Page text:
Loving Dido

ENG 396 ‘Loving Dido’ is an Honors seminar structured around Virgil’s story of Dido in the Aeneid, and its long literary and cultural afterlife. Students are provided with readings from over two millennia of commentaries, poetry, novels – and viewings of 12 different operatic productions – and discuss the material every week in the context of the original text. There is also a digital component to the course. Professor Tom Hahn believes that a non-traditional course like ‘Loving Dido’, which considers vast arrays of unsorted data on a single subject, is ideally placed to make use of digital tools like content management systems, and the opportunities therein for establishing links and networks between individual items. The omeka-based website run by the class contains nearly 2000 images and video footage inspired by the Dido story. Every week, students post commentaries on selected images, and argue for relationships between the disparate items which moves beyond historical or archival principles. As well as being useful pedagogical tools, such websites promise remarkable possibilities for exploring how humanities material transforms its audience, and is itself transformed, through digital resources.

Seward Family Digital Archive


The Seward Family Digital Archive provides unprecedented insight into the life and career of William Henry Seward, and into 19th and early 20th century political, cultural, and family life.The depth and breadth of the collection – which boasts large numbers of pamphlets, broadsides, and other ephemeral materials rarely seen in such numbers in an archival collection of this period – has long attracted the attention of scholars from around the world, and has made it UR’s most consulted and prized collection. Continue reading “Seward Family Digital Archive”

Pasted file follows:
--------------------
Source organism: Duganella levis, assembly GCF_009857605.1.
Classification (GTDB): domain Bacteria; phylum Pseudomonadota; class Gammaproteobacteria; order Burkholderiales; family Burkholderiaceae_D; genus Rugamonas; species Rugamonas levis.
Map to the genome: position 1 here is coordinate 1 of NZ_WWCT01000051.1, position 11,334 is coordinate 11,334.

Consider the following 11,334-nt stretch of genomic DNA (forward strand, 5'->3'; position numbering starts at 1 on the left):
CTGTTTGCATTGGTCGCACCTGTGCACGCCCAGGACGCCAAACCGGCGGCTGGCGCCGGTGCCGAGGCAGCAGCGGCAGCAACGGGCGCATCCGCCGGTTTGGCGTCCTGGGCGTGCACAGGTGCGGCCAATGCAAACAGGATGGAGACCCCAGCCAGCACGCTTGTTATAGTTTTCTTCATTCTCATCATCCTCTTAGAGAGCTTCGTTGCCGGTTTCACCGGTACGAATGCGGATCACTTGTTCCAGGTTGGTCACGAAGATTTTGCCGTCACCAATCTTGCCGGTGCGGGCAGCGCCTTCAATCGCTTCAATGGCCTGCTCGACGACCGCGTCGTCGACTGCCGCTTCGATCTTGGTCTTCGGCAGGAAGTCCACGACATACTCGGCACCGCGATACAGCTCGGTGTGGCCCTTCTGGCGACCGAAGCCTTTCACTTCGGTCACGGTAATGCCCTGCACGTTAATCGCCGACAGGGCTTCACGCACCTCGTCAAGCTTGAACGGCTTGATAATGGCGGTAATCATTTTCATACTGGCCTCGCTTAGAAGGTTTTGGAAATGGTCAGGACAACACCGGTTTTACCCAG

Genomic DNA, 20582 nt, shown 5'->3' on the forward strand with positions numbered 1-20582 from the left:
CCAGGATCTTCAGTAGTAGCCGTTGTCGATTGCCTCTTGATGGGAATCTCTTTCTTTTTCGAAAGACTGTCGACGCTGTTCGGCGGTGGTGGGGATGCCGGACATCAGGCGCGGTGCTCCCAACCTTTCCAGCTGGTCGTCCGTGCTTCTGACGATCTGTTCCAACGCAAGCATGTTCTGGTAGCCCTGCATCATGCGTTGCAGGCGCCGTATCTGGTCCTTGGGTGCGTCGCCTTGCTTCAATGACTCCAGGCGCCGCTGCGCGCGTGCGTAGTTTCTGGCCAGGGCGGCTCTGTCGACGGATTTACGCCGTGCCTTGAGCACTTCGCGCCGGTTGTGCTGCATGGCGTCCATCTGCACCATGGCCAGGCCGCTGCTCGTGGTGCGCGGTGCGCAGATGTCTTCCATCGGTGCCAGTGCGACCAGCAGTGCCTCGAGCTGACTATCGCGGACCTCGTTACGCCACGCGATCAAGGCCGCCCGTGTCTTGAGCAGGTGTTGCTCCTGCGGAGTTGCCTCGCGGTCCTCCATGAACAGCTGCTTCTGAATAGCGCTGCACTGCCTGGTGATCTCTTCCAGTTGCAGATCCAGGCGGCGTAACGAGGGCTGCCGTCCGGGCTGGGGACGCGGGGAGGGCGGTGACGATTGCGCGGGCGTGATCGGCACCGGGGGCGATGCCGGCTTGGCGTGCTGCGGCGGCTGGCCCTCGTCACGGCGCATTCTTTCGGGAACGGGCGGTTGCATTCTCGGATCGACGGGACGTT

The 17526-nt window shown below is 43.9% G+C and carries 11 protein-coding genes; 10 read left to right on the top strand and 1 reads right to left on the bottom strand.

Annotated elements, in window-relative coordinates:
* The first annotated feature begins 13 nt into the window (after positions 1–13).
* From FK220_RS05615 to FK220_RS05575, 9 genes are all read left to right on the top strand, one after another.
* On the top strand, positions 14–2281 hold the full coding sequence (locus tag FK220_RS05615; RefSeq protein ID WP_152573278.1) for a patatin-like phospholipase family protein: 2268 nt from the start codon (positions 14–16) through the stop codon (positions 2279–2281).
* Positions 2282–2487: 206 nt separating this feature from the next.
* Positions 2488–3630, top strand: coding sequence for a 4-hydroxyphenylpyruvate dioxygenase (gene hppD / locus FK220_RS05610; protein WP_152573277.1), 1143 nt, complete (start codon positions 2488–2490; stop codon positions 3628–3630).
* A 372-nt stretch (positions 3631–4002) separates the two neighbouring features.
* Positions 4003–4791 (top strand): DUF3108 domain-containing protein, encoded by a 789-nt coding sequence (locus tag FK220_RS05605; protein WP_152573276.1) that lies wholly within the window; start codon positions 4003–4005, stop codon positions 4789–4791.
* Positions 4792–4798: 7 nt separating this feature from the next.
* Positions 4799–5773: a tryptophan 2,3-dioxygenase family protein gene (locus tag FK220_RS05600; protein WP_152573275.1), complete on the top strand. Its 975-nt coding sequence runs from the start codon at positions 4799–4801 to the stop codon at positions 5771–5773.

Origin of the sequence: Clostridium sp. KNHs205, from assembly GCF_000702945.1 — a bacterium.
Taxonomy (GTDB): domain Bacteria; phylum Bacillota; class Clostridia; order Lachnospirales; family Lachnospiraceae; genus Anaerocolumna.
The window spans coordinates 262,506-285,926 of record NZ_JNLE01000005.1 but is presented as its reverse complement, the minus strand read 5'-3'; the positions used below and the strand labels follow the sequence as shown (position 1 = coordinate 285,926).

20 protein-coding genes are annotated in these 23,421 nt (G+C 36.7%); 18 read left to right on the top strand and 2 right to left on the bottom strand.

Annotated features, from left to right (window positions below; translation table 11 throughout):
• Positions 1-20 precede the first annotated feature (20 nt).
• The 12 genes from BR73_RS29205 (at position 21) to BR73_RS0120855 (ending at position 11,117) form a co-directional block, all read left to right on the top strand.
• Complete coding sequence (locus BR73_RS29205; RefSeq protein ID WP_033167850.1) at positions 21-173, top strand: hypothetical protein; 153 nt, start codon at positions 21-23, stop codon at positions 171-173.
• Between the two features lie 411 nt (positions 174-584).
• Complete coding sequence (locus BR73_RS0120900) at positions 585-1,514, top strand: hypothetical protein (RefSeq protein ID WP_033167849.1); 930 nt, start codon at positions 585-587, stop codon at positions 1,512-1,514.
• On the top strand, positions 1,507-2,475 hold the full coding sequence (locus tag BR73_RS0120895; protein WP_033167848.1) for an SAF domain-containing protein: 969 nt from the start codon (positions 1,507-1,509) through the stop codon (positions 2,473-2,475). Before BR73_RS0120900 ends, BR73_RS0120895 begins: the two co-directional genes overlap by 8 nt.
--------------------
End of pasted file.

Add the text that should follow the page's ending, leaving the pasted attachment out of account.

Televisual Time


Although presently in its 64th year of publication, TV Guide might be said to be on the verge of becoming doubly obsolete. It is an out-of-date medium—the printed magazine—that provides information about another out-of-date medium, broadcast and cable television. But streaming television services like Netflix and Amazon Prime are only the most recent technological developments that TV Guide has had to weather, the increased availability of cable in the early 1980s being only one. Continue reading “Televisual Time”

Prime Time: Diving into TV Guide


In its first semester, Televisual Time encountered some of problems that face many DH projects, specifically around securing a data set; after all, the time-sensitivity of TV Guide epitomizes the ephemerality of the weekly magazine. Case in point: we procured the first few decades on microfilm, but they were reproduced at such a small scale—up to 4 pages vertically per 35mm reel—that they were difficult for us to read, let alone a computer. The next stop, both oddly and predictably, was eBay, where we procured a selection of issues from each decade at random. Our next step was to scan these issues and submit them to OCR, a task that has proved to have its own complications on account of typeface, symbol usage, and the presence of advertising, to name only some issues.